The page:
Web Video: New York police killings raise questions of cause and effect after weeks of protests

Dec. 23, 2014 AT 11:03 a.m. EST

The murder of two New York City police officers has ignited a volley of blame and exposes the deep rifts dividing a city in mourning. Gwen Ifill gets two perspectives from Patrick Colligan of the New Jersey State Policemen's Benevolent Association and Mark Levine of the New York City Council.

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Notice: Transcripts are machine and human generated and lightly edited for accuracy. They may contain errors.

The New York police killings touched a nerve that was already aflame in the wake of weeks of protests, raising questions about cause and effect.

Here with two views on that debate are Patrick Colligan, president of the New Jersey State Policemen’s Benevolent Association, and Mark Levine, a member of the New York City Council.

Mark Levine, do you see a connection, a through line between Ferguson, Staten Island, and now what happened in Brooklyn at all?

MARK LEVINE, New York City Councilman: I think that’s a very dangerous conclusion to draw.

This was a man who was mentally and emotionally ill, documented history of such problems. And he didn’t appear to have a strong ideology or history of movement activism. So we should be careful ascribing logic to his actions.

And I think we should be careful to inflame this moment by blaming protesters, blaming the mayor. I think we all need to unite and grieve at the loss of two of our own and pause for a moment to reflect and remind each other that we have a responsibility to care for citizens and police united.

And that vision, I hope, will put us on a path towards the kind of police reform which serves communities and police both.

GWEN IFILL: Patrick Colligan, you are in New Jersey, but you heard what your counterpart said on the streets of New York this weekend. Do you see a connection?

PATRICK COLLIGAN, New Jersey State Policemen’s Benevolent Association: It’s tough to ignore what happened, you know, despite — you know, despite the mental capacities. It’s tough to ignore what happened since August the 9th, since the shooting occurred.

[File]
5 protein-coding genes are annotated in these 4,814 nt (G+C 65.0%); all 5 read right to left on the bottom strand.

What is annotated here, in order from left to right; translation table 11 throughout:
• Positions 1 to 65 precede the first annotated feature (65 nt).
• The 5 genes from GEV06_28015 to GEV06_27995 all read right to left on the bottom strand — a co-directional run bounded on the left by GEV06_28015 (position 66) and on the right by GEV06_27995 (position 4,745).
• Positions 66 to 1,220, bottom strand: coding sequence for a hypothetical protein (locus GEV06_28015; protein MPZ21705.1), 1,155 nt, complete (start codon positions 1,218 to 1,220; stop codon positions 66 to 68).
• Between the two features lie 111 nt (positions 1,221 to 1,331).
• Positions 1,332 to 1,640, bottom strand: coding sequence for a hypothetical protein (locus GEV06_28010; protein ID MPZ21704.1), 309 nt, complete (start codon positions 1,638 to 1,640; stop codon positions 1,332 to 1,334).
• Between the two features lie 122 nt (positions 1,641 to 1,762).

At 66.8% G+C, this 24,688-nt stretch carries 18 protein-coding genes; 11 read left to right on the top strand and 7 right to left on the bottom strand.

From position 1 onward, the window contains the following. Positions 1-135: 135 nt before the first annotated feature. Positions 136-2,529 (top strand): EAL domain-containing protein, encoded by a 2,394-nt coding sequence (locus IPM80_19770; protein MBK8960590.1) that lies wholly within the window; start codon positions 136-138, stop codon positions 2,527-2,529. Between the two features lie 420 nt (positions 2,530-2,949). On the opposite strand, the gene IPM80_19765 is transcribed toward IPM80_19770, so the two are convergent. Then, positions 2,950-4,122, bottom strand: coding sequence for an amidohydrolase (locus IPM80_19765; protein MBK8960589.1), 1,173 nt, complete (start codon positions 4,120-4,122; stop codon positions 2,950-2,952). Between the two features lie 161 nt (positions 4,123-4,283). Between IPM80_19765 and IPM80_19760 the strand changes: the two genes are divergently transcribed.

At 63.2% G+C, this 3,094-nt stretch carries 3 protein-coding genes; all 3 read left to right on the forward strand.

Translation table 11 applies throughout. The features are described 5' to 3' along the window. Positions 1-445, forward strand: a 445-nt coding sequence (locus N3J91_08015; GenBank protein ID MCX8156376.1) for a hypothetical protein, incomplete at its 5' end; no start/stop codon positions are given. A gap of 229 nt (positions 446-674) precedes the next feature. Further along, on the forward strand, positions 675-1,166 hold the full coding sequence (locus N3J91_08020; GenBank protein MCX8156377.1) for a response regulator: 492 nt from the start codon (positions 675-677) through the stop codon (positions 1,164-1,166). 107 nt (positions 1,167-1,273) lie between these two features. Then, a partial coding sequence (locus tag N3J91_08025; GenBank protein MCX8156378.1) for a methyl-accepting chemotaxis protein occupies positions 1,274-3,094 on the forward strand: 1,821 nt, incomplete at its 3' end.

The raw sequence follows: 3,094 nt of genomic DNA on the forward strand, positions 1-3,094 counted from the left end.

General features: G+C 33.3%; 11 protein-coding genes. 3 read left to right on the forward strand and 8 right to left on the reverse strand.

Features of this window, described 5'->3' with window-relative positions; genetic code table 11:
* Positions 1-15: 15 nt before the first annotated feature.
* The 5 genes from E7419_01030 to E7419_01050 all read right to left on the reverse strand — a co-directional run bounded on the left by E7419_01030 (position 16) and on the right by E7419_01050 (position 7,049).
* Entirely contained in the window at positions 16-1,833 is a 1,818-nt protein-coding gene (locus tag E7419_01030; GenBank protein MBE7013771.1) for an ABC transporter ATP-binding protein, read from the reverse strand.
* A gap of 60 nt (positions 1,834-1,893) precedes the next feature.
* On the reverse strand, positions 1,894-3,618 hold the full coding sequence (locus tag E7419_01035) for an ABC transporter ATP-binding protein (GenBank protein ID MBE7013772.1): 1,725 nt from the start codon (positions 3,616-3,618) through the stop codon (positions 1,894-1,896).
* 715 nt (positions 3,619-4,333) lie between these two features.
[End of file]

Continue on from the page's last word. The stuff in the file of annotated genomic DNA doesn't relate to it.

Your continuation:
And, you know, it was impossible for police officers. We’re human. It’s impossible to watch the new reports, watch people wishing for our death, watching the violence against the officers, and then unfortunately watching two officers literally slaughtered in a patrol car doing nothing, and just let it go away and just make it a time for healing. It’s just — it’s a time for vigilance for us. We have to be extra careful.

GWEN IFILL: Do you — I want to stay with you for a moment, Mr. Colligan. Do you believe that any — that this tragedy has been used by anybody as a political opportunity?

PATRICK COLLIGAN: It hasn’t been used by the New Jersey State Policemen’s Benevolent Association. We just put a warning out to our members, our 33,000 members throughout the state, just to be extra vigilant, not to get into the routines that we find ourselves in.

It’s been a tough time. I have been a police officer for 23 years. And I got to be honest with you. This has been the toughest — toughest couple of months that I have had to deal with, with just the feeling and the pervasive actions of people, even in New Jersey, people putting their hands up when we pull up, things like that.

It’s just — it’s been a difficult few months for us.

GWEN IFILL: Mark Levine, what do you think about that? Is there a political opportunity being grabbed here?

MARK LEVINE: There have been plenty of political opportunities from the likes of George Pataki, Bernard Kerik, Rudy Giuliani, all of whom have attempted to blame Mayor de Blasio for this horrific incident, an incident by a mentally ill person, as I mentioned.

I will say that today I think we have perhaps taken a step back from the precipice. In New York City, my sense is that police union leadership has pulled back from some of the heated rhetoric and that there will be a pause on this kind of language, at least through the date of the funerals of the officers, four or five days hence.

And a number of prominent protest leaders in New York City have also called for the temperature to be lowered and for a period of respect.

GWEN IFILL: But officer Colligan just said he believes that it has been a very difficult time for police officers in the last few months. Do you believe that police officers have been at greater risk?